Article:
This week in the Improvers class we looked at a slip jig as a companion to The New Claret, which we learned earlier in the term. The main focus was The Peacock Followed the Hen, a Northumbrian tune that is known in Scotland. We also took time to learn a slip jig melody for a Gaelic song, Rachainn a shuiridh’ air Oighrig.
The Peacock Follows the Hen appears in the William Vickers’ Great Northern Tunebook of 1770, which features tunes from Scotland and Northumberland. It also appears in numerous Northumbrian piping collections, which are incidentally worth checking out from a flute and whistle perspective due to their friendly keys.
The tune has many titles and Johnny Get Brose and Brose and Butter are alternative titles for a Scottish version of the tune. Slip jigs seem to be strongly associated with song and in this case both Scottish and Northumbrian versions have bawdy lyrics associated with them.
The tune itself is short and very simple consisting largely of repeated rhythmic phrases or riffs. In this case, the c natural and A relationship is very prominent and it is a good way to practice that transition.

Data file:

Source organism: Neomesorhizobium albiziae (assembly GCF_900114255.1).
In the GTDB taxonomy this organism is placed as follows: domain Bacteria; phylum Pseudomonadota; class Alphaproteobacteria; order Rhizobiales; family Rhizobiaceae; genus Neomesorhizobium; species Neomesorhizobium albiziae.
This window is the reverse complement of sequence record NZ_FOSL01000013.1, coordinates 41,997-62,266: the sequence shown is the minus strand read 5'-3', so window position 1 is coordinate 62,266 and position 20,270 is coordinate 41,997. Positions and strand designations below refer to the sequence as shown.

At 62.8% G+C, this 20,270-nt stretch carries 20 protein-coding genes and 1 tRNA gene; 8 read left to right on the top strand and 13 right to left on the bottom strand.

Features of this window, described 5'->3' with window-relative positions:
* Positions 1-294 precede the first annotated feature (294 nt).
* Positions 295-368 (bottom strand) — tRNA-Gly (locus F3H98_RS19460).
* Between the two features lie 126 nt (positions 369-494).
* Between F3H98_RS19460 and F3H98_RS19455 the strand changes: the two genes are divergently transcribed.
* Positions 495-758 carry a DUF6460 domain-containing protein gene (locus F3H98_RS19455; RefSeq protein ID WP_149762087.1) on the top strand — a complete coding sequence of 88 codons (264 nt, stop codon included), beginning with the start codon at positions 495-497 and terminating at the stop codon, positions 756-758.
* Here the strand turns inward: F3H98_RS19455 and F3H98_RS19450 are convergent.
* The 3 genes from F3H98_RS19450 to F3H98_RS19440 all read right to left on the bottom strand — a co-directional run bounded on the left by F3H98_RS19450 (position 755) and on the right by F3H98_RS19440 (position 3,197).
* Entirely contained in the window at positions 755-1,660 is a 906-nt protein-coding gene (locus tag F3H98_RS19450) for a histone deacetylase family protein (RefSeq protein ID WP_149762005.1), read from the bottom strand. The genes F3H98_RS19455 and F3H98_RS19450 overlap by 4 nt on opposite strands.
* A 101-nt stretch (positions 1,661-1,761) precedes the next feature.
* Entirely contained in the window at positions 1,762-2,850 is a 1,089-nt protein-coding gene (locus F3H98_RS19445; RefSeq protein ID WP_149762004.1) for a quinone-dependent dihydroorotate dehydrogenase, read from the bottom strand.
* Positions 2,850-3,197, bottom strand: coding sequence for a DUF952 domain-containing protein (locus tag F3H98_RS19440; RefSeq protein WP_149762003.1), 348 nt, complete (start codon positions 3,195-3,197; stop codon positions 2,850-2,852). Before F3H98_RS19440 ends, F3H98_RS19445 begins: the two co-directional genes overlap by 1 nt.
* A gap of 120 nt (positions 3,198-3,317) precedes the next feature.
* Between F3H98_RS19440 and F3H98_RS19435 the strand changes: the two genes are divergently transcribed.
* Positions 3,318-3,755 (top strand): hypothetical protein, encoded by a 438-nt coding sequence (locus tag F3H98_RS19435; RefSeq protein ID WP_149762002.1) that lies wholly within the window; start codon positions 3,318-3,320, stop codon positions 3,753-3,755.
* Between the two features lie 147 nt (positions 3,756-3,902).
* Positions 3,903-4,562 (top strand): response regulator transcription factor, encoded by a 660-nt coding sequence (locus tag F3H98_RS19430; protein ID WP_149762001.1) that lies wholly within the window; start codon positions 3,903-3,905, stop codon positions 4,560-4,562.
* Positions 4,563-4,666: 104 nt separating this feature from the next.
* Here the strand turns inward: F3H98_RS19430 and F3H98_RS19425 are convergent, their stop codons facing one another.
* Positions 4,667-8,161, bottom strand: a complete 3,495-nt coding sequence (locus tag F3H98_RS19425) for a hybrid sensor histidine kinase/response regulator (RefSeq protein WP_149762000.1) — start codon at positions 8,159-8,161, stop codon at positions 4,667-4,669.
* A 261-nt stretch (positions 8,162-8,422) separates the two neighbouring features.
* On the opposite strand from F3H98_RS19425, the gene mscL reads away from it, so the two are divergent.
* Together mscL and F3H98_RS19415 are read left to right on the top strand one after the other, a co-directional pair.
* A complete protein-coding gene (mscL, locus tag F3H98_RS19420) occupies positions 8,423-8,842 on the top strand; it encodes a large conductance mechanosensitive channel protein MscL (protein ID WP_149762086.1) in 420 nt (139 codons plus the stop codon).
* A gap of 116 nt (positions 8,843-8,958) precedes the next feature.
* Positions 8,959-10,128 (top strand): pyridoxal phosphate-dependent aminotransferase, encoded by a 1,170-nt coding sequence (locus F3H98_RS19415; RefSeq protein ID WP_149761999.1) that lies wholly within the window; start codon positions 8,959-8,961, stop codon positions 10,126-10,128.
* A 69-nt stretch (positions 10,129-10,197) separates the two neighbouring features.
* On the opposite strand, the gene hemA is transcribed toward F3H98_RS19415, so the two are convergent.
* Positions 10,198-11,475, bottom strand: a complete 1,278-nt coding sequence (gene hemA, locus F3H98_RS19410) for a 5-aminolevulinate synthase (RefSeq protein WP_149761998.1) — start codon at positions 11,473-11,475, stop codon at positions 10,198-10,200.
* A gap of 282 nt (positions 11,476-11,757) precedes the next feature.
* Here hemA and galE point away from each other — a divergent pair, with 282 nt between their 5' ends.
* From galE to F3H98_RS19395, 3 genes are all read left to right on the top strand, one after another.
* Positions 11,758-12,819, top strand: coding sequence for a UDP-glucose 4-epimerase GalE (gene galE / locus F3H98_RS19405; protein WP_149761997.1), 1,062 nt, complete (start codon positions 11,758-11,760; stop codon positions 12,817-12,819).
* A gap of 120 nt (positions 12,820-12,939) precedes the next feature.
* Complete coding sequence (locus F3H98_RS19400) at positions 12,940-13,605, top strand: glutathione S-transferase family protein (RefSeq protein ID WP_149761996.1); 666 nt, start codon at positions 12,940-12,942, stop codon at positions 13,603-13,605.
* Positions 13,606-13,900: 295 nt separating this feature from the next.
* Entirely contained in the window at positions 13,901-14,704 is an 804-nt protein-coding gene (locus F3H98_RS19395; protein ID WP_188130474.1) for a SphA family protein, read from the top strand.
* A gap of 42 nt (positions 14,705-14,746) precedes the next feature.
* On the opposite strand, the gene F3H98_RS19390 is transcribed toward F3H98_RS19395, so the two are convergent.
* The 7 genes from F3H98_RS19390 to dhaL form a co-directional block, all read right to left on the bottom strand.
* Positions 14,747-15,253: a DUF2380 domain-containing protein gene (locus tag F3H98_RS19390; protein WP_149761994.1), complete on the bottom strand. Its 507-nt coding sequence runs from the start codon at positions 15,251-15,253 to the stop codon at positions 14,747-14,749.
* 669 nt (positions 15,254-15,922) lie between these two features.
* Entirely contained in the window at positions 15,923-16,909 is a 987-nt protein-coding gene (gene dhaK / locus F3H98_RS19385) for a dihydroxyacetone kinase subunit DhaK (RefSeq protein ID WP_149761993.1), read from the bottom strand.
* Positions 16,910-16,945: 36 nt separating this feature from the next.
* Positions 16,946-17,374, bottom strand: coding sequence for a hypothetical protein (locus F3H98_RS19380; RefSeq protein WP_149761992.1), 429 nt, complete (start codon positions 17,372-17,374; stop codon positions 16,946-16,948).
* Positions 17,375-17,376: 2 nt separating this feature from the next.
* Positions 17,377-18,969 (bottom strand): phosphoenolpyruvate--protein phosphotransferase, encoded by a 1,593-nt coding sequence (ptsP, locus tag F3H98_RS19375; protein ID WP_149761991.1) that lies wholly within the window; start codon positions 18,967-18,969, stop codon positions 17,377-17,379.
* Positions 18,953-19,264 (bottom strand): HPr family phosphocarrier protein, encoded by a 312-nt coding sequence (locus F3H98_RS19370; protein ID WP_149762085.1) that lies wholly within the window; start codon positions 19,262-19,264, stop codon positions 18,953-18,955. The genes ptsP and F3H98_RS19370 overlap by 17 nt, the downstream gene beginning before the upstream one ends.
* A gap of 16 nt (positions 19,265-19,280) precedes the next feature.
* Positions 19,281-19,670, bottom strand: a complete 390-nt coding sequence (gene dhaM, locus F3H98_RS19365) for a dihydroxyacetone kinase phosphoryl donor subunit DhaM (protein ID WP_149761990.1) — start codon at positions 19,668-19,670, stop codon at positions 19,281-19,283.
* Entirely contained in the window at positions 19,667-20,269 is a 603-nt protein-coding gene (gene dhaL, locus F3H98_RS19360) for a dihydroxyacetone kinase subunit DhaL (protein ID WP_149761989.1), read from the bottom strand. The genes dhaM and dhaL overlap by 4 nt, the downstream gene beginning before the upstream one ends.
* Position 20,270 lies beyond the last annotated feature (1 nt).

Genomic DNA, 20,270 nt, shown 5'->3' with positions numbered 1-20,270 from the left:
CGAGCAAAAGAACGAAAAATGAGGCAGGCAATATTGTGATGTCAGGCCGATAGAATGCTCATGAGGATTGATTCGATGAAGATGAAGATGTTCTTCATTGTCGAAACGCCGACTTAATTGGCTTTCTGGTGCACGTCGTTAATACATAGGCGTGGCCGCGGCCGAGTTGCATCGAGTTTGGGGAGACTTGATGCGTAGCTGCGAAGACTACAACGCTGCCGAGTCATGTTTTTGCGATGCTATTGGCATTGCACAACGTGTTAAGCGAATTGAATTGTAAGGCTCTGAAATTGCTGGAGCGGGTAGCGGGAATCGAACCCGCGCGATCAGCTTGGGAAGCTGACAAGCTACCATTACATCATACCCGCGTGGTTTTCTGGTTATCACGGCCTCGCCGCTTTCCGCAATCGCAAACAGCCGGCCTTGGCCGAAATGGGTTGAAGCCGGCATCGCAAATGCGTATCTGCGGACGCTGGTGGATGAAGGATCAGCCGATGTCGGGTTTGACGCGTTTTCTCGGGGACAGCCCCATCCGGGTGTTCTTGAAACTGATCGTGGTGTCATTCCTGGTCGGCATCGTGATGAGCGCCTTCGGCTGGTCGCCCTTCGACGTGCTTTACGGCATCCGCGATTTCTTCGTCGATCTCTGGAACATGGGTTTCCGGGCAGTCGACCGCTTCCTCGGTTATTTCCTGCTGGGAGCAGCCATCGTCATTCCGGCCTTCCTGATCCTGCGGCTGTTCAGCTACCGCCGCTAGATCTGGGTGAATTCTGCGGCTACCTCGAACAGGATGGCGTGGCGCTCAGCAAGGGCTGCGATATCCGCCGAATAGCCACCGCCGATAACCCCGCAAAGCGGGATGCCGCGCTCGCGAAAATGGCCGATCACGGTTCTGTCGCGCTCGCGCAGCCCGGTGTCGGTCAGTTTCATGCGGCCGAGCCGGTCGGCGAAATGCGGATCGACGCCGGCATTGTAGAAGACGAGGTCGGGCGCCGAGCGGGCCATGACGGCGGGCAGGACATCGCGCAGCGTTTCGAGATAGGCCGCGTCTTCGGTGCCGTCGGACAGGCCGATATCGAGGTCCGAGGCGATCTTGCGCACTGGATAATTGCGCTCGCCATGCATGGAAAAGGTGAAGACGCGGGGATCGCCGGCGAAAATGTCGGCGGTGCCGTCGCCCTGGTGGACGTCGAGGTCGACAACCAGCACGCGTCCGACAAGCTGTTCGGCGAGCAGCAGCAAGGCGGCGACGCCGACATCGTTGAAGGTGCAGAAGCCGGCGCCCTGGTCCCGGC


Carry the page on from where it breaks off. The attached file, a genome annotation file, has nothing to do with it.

I have written some suggested simple harmony lines for beginners, but it became quickly apparent that there is good scope for variation with this tune and I feel we might be revisiting it at some point. For example, the A and B parts can be played simultaneously, as in a round, to good effect.
I played this tune at the tutors’ concert at last year’s Border Gaitherin’ in Coldstream. The full set of tunes consisted of: The Duke of Gordon’s Birthday/ The New Claret/ The Peacock Followed the Hen. For that I was accompanied by bodhrán player Paul Dorricott and guitarist Graeme Armstrong. We were thrown together and had just one rehearsal in the afternoon, but went really well.
The festival is on again this weekend and after I finish work on Saturday morning I’ll be heading down for an afternoon catching up with Paul, Graeme and other friends — and hopefully playing some tunes too. If you can make it, it’s a festival I have been attending for many years and is highly recommended.
The second tune we looked at I learned from a recording by the Gaelic group Cliar on their album Gun Tàmh (Restless).
Rachainn a shuiridh air Oighrig (I would go courting Oirigh) is a piece of mouth music and while I haven’t heard this played in Edinburgh, it fits the flute and whistle well and once more there is scope for arrangement. I have written out parts for beginner and more advanced players.
Once again, resources for these tunes, including recordings and PDF and ABC files of the music can be found on The Flow.